Nadia Bukhari is the youngest female to become a Fellow of the Royal Pharmaceutical Society in the UK, an honour recognising her achievements and excellence in the pharmacy profession. She writes for Ink on having a successful career and being a family woman.
The majority of Asian career women of today have shown to be confident, enterprising, tenacious and career driven. But then they get married….. Should that be the end of the career path?
In a traditional Asian household, the woman knows what is expected of her – home is the real priority. However, her career seems to take a back seat either due to lack of support from the family or just simply being unable to maintain the work-life balance. This is anecdotally true in the most modern Asian households where the woman is subconsciously expected to conform to traditions whilst simultaneously running a successful home. Whatever the case, in both situations, the once hungry for success career woman, dies an unwilling death. Some feel the guilt that if they are career driven, their home or their children will bear the consequences. Is this really true? Is it not possible to strike a healthy work-life balance? If the mother is a career woman, does this mean children are subsequently neglected?
Based on my personal experiences, my answer to all of the above would be no. I have worked extremely hard to be where I am today. Without the backing of my family, my husband in particular, I would not be the career woman I am today.
I am a pharmacist and have had quite a varied career. I started my career in hospital, which was very challenging. The on-calls were exhausting and, with the demands of being newly married; I was ready to give it all up. It was at this point, I thought to myself that I need to achieve something in life. I wanted to be a good role model for my family, for my community, for females. Today’s women need to start adopting this mind-set. Women are an incredible species; they can achieve anything, if they put their mind to it.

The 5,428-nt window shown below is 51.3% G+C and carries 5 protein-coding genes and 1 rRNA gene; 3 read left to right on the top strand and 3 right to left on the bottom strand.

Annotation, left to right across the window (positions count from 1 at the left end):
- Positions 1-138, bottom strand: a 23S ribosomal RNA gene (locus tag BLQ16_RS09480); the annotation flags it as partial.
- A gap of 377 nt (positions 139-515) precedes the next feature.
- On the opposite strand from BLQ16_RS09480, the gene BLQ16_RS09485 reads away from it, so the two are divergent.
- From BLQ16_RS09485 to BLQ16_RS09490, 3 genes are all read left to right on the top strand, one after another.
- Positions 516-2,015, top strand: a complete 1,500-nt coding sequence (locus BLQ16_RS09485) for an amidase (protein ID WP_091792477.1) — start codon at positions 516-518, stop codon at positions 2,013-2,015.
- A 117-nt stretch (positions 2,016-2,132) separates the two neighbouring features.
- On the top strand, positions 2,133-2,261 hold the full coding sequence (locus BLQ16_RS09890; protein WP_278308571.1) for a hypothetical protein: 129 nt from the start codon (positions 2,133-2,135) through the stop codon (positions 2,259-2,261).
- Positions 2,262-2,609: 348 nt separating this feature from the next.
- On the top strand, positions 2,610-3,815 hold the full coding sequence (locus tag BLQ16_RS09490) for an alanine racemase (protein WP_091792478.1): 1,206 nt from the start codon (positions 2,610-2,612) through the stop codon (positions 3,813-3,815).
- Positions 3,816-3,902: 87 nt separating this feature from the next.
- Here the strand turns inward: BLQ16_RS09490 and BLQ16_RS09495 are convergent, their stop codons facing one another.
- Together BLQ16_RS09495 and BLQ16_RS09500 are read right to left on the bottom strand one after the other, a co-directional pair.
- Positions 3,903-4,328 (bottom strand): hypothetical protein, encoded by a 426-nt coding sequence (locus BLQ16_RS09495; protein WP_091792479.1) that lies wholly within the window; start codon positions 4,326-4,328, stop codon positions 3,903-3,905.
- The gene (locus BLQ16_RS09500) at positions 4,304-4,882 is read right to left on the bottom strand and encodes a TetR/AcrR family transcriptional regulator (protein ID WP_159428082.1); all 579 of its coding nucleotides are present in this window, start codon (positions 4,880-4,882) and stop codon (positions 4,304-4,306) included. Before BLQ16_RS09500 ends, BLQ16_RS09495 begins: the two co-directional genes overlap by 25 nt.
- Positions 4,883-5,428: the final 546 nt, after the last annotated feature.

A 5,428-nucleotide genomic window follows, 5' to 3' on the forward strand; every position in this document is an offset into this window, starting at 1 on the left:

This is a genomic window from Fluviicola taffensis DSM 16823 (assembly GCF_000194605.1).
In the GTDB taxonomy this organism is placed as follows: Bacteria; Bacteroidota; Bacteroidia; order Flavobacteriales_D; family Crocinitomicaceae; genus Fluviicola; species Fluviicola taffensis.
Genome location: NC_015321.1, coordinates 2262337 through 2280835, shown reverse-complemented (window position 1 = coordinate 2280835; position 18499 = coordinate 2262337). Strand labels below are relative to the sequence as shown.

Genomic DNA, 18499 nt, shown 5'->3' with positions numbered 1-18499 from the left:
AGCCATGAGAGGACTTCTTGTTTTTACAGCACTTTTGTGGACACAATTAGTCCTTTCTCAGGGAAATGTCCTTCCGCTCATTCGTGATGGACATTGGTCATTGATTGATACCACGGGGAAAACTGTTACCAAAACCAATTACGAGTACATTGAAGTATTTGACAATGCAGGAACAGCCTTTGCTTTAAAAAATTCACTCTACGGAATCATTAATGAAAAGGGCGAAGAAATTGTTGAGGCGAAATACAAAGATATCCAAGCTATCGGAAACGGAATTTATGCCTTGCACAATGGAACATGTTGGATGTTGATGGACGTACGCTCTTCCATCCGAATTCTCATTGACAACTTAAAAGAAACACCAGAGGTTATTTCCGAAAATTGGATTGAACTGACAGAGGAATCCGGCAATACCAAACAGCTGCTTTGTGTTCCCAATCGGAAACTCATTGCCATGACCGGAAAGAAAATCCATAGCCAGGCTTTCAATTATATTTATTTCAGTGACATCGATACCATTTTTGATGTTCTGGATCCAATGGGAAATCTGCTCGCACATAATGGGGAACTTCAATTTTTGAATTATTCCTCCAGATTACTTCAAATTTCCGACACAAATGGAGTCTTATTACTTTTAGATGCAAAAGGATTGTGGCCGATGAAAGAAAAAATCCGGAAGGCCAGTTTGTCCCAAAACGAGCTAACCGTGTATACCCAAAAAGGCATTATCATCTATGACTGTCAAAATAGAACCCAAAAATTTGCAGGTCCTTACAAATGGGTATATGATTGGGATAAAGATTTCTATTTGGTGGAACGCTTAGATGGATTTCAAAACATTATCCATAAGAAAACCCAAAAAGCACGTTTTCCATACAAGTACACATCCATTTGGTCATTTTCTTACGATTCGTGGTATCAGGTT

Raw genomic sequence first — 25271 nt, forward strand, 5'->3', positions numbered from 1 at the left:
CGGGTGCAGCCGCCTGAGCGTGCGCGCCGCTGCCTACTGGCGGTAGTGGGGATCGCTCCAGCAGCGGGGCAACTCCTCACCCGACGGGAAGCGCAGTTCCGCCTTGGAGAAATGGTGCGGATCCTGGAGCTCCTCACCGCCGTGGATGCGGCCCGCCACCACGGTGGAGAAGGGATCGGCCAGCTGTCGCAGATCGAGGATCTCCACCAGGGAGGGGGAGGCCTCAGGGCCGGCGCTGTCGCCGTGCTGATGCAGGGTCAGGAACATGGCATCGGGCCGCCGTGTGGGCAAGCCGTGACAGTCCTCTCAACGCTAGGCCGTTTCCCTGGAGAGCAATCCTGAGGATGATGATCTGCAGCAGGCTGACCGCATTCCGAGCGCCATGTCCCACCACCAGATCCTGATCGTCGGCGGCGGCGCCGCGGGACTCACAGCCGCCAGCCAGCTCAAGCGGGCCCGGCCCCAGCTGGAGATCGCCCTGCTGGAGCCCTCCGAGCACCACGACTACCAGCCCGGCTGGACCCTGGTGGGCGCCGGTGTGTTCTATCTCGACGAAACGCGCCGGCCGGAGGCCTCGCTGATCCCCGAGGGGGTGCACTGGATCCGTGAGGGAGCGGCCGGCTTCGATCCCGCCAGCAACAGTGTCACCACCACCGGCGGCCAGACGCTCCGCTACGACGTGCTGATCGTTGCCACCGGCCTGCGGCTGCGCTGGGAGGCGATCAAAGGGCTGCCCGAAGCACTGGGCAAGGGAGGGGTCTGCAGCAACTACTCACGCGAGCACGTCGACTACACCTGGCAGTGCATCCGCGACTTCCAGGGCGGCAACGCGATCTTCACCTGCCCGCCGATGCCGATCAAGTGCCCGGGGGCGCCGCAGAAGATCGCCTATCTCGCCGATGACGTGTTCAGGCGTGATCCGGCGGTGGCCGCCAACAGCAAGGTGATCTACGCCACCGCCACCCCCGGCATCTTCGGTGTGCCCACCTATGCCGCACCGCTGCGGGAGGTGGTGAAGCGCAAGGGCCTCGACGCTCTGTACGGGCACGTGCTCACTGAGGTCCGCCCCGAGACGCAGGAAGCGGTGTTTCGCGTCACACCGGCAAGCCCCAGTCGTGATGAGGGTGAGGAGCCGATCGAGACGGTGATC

My passion is helping people, one of the main reasons I did a course in counselling. I like to be of assistance to people wherever I can – I suppose this was the main driver that led me on my path. I was appointed the Head of Pastoral Care for School of Pharmacy which was a very fulfilling experience. I got to mentor, challenge, assist and coach my students on issues inside and outside their student life. That dovetailed quite nicely with my book series which I have 7 of now, concentrating on Pre-Registration examination and how to prepare for one of the most daunting exams in Pharmacy. You get 3 tries, and if you fail all 3 you have lost the chance of becoming a Pharmacist and with that, 6 years of your life. Naturally this exam comes with a great deal of anxiety for students and I get great satisfaction of helping them through this both with my books and the Royal Pharmaceutical Conferences which are mock days designed to sharpen students skills to pass the exam, now in its very successful fifth year.
One needs to become determined and persistent. I knew maintaining a healthy work-home balance would be a roller-coaster, it always is, but I also knew I had to keep going if I wanted to make something of myself. I completed three post graduate qualifications, whilst on two sets of maternity leave. I for sure was not in this to give up. I wanted to inspire my children and others around me that juggling family life with a career can be possible.
So the big question is – how am I managing it all? Support from family is one of the greatest factors. Not only having a supportive spouse, but extended family, helps tremendously. My children see how hard I work are ever so pleased with my achievements.